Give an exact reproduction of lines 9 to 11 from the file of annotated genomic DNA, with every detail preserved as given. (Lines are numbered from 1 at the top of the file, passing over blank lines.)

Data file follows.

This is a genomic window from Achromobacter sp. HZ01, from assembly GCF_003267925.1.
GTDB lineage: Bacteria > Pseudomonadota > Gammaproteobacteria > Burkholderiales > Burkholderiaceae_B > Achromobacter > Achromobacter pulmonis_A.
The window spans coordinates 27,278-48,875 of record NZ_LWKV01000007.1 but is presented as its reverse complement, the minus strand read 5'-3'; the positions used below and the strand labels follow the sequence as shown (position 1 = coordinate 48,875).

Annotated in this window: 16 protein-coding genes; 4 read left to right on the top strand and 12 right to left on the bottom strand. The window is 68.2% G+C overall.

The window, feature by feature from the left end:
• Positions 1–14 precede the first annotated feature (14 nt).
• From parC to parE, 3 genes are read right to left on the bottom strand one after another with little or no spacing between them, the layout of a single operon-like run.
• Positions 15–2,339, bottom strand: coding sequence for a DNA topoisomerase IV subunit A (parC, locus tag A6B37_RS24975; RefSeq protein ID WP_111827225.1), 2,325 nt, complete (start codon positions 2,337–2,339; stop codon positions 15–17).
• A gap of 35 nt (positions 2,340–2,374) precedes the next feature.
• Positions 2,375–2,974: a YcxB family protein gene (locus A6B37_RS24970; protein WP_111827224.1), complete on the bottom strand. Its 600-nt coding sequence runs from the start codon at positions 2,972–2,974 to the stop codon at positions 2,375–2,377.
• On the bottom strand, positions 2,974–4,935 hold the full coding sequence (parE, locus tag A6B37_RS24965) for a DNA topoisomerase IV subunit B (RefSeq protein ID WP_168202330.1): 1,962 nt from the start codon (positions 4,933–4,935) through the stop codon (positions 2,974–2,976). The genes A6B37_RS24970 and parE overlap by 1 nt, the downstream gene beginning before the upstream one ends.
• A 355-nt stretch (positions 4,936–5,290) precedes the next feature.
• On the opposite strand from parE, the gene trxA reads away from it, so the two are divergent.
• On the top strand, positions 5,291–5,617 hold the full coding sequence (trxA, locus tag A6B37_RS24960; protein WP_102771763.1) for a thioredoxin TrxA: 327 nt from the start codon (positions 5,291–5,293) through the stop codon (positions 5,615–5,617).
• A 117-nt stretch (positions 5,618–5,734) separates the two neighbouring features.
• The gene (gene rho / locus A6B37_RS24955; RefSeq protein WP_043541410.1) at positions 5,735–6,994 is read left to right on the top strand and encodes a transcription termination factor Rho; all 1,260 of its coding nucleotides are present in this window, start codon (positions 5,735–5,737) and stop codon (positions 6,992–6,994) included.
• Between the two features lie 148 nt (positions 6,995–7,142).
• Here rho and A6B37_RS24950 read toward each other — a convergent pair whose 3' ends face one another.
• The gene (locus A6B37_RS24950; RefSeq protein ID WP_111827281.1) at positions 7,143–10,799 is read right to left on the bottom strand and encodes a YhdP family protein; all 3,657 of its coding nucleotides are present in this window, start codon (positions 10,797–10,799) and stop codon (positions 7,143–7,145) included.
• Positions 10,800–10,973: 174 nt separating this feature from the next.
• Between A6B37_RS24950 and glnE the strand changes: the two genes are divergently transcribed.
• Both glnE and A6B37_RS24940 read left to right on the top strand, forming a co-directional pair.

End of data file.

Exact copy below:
• A gap of 35 nt (positions 2,340–2,374) precedes the next feature.
• Positions 2,375–2,974: a YcxB family protein gene (locus A6B37_RS24970; protein WP_111827224.1), complete on the bottom strand. Its 600-nt coding sequence runs from the start codon at positions 2,972–2,974 to the stop codon at positions 2,375–2,377.
• On the bottom strand, positions 2,974–4,935 hold the full coding sequence (parE, locus tag A6B37_RS24965) for a DNA topoisomerase IV subunit B (RefSeq protein ID WP_168202330.1): 1,962 nt from the start codon (positions 4,933–4,935) through the stop codon (positions 2,974–2,976). The genes A6B37_RS24970 and parE overlap by 1 nt, the downstream gene beginning before the upstream one ends.